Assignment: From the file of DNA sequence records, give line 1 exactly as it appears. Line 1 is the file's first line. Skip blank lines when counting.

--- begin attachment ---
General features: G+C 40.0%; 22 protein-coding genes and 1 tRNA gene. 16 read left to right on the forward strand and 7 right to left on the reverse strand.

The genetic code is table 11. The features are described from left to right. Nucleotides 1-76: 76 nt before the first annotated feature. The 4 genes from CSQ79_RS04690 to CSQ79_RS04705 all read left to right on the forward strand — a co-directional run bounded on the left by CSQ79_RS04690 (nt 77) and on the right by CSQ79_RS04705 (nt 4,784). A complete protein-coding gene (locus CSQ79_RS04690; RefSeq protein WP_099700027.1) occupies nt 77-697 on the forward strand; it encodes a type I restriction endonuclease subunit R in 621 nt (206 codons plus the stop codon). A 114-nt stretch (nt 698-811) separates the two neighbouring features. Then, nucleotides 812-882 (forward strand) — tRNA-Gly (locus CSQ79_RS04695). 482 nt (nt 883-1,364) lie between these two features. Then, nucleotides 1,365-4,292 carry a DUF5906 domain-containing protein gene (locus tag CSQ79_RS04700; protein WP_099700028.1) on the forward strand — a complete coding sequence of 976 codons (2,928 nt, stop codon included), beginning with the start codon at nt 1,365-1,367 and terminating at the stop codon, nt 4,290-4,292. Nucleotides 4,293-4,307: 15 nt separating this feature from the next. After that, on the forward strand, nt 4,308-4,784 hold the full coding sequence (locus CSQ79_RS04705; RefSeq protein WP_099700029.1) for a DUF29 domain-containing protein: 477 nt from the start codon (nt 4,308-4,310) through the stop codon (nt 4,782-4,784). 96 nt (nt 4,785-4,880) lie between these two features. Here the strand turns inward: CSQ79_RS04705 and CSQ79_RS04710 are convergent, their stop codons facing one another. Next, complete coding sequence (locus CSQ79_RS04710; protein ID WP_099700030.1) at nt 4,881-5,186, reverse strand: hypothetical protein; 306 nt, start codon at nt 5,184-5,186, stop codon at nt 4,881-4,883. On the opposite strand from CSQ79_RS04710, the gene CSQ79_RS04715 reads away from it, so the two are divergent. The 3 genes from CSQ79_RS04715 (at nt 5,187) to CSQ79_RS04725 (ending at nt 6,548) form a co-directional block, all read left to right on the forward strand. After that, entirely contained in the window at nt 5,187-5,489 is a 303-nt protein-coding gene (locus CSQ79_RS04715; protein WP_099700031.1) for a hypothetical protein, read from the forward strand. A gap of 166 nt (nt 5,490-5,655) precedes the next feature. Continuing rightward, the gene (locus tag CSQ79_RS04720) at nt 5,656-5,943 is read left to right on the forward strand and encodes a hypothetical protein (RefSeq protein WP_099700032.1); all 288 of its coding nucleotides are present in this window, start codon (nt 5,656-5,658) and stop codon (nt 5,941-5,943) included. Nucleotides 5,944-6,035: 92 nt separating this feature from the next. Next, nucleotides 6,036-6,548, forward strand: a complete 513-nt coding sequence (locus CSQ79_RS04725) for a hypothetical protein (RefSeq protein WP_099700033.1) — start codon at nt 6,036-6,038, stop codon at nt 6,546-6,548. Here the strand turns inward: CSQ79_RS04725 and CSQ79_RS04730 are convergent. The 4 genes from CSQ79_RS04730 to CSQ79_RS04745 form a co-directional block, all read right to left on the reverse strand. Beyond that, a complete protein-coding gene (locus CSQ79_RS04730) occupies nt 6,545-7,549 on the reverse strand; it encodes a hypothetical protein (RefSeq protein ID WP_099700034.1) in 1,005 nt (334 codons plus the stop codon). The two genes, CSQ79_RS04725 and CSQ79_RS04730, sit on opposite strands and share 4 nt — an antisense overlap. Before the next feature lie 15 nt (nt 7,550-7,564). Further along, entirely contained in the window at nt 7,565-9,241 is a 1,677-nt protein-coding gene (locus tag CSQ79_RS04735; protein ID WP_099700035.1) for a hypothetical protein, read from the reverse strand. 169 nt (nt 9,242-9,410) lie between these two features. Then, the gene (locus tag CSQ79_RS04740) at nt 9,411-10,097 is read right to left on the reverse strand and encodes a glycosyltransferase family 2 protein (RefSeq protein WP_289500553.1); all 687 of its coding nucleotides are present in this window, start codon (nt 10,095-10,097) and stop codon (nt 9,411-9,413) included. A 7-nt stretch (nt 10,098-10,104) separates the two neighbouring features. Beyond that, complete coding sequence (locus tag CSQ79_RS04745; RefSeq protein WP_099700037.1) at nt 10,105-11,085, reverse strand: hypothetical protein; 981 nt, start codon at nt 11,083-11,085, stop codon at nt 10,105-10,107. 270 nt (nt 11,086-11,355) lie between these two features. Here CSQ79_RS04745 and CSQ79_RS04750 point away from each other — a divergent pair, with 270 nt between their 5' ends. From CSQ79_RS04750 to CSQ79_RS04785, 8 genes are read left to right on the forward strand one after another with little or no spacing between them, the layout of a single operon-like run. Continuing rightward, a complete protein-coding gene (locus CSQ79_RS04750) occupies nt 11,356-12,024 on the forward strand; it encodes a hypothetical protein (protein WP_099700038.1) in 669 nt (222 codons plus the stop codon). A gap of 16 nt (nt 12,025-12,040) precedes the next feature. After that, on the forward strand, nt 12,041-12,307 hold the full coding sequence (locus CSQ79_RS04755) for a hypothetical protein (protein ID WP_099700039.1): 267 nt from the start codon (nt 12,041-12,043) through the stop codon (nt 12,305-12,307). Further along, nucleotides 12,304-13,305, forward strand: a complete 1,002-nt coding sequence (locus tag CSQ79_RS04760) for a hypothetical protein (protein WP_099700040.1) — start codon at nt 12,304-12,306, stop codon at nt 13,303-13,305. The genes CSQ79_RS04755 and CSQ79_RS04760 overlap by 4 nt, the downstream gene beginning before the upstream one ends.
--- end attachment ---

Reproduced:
General features: G+C 40.0%; 22 protein-coding genes and 1 tRNA gene. 16 read left to right on the forward strand and 7 right to left on the reverse strand.